Two images: at left, light-skinned person with stubble and curly hair lying upside down on green grass wearing white pants and a pink and white pinstriped collared shirt, resting. At right: light-skinned hand holding a sportswatch with hands showing 1:30.

Is this person procrastinating? Or appropriocrastinating? What time is it? If you want to appropriocrastinate, you need to know. Images from Morguefile: Left image is by Seeman. Right image is by Rcastillon.


“Appropriocrastinate” is a term I invented.

It means to put something off until its right time. It combines “appropriate” and “procrastinate.”

Its meaning is to procrastinate appropriately.

How do you know when to use the term “appropriocrastinate”?

You sense you are procrastinating and you love it.

With plenty of time to do what you want as well as what you need, you can easily put off something til later.

Therefore, you sense when it is time to procrastinate. That procrastination is appropriate.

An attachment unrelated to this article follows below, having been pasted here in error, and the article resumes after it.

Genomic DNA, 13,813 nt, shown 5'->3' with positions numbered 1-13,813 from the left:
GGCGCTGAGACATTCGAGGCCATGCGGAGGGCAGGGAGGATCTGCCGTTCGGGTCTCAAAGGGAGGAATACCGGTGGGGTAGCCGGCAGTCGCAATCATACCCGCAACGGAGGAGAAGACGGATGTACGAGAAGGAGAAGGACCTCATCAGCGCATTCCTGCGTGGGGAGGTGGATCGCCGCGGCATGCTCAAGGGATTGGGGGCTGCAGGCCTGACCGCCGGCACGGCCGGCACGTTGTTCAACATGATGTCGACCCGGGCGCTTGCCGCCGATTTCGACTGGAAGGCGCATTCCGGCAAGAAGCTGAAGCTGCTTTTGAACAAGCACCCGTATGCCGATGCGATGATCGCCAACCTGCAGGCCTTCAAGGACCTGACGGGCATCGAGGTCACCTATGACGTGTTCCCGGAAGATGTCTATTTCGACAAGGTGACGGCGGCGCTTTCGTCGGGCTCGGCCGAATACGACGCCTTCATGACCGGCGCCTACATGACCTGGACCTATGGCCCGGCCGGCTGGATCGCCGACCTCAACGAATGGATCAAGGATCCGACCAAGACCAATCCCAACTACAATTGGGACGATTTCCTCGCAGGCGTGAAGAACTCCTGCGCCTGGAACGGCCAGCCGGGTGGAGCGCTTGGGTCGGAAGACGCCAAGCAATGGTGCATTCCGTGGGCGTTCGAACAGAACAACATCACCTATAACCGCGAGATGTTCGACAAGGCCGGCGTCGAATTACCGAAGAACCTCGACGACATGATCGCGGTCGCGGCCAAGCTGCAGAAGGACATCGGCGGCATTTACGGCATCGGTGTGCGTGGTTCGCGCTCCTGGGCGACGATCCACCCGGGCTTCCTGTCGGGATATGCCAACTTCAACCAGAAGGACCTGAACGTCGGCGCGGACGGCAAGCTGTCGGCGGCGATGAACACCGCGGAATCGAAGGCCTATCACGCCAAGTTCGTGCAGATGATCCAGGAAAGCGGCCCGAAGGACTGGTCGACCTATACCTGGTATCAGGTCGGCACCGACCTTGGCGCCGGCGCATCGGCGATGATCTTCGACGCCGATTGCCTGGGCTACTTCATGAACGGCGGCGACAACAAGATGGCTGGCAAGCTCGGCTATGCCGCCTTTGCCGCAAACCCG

“Appropriocrastinate” brings back together some things that need reunification:
    • appropriate procrastination
    • (re)appropriating time.

Remember that all time is your time and time is wealth.


How do you know when to do the thing itself: “appropriocrastinate”?

You know you have plenty of time. You budget your time wisely. You’ve probably mapped it.

You are confident about your time in a way the world rarely sees, acknowledges, or rewards.

Here’s Why I Say That:

One of the great ways we keep ourselves in the rat race, on the hamster wheel, or simply “busy” (yecch) is by convincing ourselves that we

    • don’t have enough time
    • have too much to do
    • can’t possibly catch up

or that it’s

    • not our choice
    • not our fault

and thus

    • there’s nothing we can do.

Bulls–t, all of it.


Appropriocrastination: Five Easy Steps

It’s very simple to learn how to appropriocrastinate:
    1. Think about doing a task.
    2. Notice if it feels like time to do it now.
    3. If it does, do it now. If it doesn’t, go to step 4.
    4. Schedule it the way you would anything else. If you are nervous you will schedule it too late, schedule a “check-in” about it first.
    5. When its time comes, go to step 2.

Yes, it really works. You will not endlessly reschedule and you will learn a lot about yourself if you try this five-step method and pay attention to how you handle it.

Quickly, you’ll learn who’s in charge of your time, your mind, and your tasks, and your higher self shows up early in the process to help guide you to doing the right thing at the right time, and not doing the right thing when it’s not time.


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